How To Play Pokémon: A Beginners Guide


Pokémon is a game that pretty much everyone has heard of by now, because it’s basically everywhere. Whether it’s the video games, the TV show, or now even a live-action movie with some well-known actors, you’ve probably heard of Pokémon. But some people don’t realize that shortly after the release of the first Pokémon video game, the Pokémon Trading Card Game was released, quickly becoming the highest selling trading card game of all time.


Whether you’re a complete newbie to the Pokémon series and discovering it for the first time, or you have been a lifelong fan and are rediscovering it since the release of the latest video game, you might not know how to actually play the card game that started it all. The Pokémon card game is a lot of fun to play, and as you’re probably aware, the cards are highly collectible and some can even go for thousands of dollars. The basic premise of the card game is simple, players draw cards from their deck and play their Pokémon, trying to defeat their opponent’s Pokémon, it seems simple right? Well, it’s a lot more complex than it first appears.

The Number Of Cards You Need To Play Pokémon


Each player needs a deck of exactly 60 cards in order to play the game. This deck should consist of a mix of energy cards, item cards, trainer cards, and of course some Pokémon. Within your deck you can only have up to four cards with the same name, and the only exception to this is energy cards, which you can have as many as you like.

Building a deck can be quite a labor-intense process, and you’ll need to do a lot of research to find the best Pokémon cards. If you’re completely new to the game you should probably pick up a starter set or two to set you on the right path and get you started.

How To Play Pokémon


Once you have your deck set up and ready to go it’s time to start playing, and the basic steps and principles of the game are pretty straightforward.

The first thing you do is decide who goes first. The best and fairest method is to flip a coin and the winner chooses whether to go first or not. The next step is to shuffle the decks and each player draws seven cards to fill their hand. The top six cards are set aside as prize cards and each time you defeat an opponents Pokémon you claim one of these cards. The first to pick up all six prize cards is the winner. Both players can place one basic Pokémon card facedown, this becomes their active Pokémon, plus up to five more basic Pokémon onto their bench.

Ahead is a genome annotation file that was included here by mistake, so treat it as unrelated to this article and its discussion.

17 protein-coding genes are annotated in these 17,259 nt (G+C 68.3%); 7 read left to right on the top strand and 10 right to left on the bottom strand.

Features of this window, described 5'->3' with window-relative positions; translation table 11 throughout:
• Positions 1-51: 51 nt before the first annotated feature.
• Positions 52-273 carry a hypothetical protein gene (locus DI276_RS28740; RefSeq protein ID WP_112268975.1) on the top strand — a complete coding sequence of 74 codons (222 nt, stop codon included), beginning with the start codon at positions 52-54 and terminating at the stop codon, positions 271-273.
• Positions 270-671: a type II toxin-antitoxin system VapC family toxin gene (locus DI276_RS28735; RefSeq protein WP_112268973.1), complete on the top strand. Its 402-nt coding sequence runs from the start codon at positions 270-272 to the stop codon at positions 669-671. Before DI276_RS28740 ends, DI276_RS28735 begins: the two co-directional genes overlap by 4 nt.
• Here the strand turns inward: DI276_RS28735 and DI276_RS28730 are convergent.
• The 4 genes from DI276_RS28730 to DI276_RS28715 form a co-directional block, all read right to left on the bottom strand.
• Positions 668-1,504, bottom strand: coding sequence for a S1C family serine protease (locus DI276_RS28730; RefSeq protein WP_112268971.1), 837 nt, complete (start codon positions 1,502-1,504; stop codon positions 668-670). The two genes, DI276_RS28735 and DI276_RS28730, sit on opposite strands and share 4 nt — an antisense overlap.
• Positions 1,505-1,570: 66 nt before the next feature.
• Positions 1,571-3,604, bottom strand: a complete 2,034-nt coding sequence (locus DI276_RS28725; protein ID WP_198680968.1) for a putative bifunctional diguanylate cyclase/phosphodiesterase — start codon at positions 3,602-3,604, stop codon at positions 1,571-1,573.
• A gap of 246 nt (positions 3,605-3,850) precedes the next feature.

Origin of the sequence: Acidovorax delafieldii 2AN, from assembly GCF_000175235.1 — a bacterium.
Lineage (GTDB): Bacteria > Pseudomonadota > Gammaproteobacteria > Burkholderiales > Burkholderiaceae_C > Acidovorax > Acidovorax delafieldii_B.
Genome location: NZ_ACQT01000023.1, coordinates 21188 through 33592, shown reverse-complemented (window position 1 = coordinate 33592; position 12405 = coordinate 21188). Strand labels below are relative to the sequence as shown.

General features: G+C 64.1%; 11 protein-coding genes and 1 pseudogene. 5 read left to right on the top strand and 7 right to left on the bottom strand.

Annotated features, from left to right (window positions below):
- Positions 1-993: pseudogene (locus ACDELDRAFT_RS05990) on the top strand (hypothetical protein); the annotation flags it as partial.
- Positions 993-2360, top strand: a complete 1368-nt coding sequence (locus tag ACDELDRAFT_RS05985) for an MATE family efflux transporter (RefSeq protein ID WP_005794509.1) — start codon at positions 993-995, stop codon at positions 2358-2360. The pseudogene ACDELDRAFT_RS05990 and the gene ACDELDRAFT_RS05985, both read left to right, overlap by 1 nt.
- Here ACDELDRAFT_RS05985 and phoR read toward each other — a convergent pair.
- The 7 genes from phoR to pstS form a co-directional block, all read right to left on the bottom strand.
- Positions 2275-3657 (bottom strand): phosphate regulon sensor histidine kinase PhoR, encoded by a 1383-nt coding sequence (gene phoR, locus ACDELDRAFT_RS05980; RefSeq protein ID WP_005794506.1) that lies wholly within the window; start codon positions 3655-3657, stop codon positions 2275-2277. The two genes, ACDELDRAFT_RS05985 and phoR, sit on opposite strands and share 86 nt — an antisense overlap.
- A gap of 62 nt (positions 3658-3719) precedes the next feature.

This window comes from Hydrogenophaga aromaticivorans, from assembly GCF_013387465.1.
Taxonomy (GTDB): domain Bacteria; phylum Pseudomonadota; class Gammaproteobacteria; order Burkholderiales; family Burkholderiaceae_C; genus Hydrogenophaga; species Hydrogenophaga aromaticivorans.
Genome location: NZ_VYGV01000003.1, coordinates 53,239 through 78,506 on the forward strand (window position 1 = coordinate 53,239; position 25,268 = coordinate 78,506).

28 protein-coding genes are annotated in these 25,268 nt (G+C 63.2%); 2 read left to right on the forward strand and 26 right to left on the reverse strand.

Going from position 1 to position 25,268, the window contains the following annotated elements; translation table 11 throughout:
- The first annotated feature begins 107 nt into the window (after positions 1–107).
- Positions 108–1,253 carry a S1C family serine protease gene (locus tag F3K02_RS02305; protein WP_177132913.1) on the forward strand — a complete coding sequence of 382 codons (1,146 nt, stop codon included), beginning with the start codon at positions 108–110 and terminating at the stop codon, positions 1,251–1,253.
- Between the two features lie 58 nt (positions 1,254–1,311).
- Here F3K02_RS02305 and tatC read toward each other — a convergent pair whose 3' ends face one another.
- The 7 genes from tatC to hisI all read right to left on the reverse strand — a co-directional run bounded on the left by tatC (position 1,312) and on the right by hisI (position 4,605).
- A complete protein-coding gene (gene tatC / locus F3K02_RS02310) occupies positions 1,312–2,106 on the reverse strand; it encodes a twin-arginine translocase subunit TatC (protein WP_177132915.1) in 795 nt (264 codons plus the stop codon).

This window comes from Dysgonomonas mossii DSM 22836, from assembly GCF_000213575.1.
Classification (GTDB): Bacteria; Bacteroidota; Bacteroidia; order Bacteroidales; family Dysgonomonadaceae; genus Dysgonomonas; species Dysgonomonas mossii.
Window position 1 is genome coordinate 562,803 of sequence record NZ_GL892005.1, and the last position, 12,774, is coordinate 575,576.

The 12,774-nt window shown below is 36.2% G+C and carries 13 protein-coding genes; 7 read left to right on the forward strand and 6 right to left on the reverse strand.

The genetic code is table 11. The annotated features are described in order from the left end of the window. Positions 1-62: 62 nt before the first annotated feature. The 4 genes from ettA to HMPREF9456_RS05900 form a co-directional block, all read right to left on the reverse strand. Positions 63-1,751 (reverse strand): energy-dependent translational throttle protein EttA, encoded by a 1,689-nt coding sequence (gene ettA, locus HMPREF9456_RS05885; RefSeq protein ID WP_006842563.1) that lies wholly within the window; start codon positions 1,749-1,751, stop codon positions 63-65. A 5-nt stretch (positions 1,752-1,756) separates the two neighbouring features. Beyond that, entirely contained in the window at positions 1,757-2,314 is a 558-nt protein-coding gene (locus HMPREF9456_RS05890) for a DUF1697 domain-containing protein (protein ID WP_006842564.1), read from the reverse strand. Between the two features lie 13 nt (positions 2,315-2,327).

If you don’t have any Pokémon cards to play, reveal your hand to your opponents and draw seven more cards. Every time you do this your opponent can draw an extra card.

Players can have up to six Pokémon in play at once, but only one active Pokémon in play. The rest remain on your bench, a row behind your active Pokémon. You can use these reserve cards to replace your active Pokémon once it is defeated, similar to how combat works in the video games. Both the active and benched Pokémon can be evolved and have energy cards attached to them.

How To Take Turns In Pokémon


At the start of each turn, the active player draws one card from the top of their deck, if you run out of cards in your deck and can’t draw on your next turn you automatically lose the game. The second phase is where more complex actions can be taken, and you can do any or all of the following if you choose:

  • Play any number of basic Pokémon from your hand to your bench.
  • Attach one (and only one) energy card to a Pokémon from your hand. This can be your active Pokémon or a Pokémon on your bench.
  • Evolve a Pokémon by playing a Stage 1, or Stage 2 evolution on top of a basic or Stage 1 Pokémon. A Pokémon can’t evolve the same turn it’s played, and can only evolve once per turn, unless an item card like Rare Candy specifies otherwise.
  • Play any number of item cards.
  • Play any number of trainer cards, except for supporter and stadium cards, which only let you play one per turn.
  • Retreat your active Pokémon to your bench by paying the retreat cost on its card in energy from your hand. You must then replace it with a Pokémon from your bench.
  • Use any number of abilities on Pokémon cards.

That’s the basics of the Pokémon trading card game. Of course, there are more complex strategies and guides to follow, but this is all you need to know to get started playing the game. So start collecting the best Pokémon cards now and building your decks, so you can begin playing and battling your very own Pokémon.

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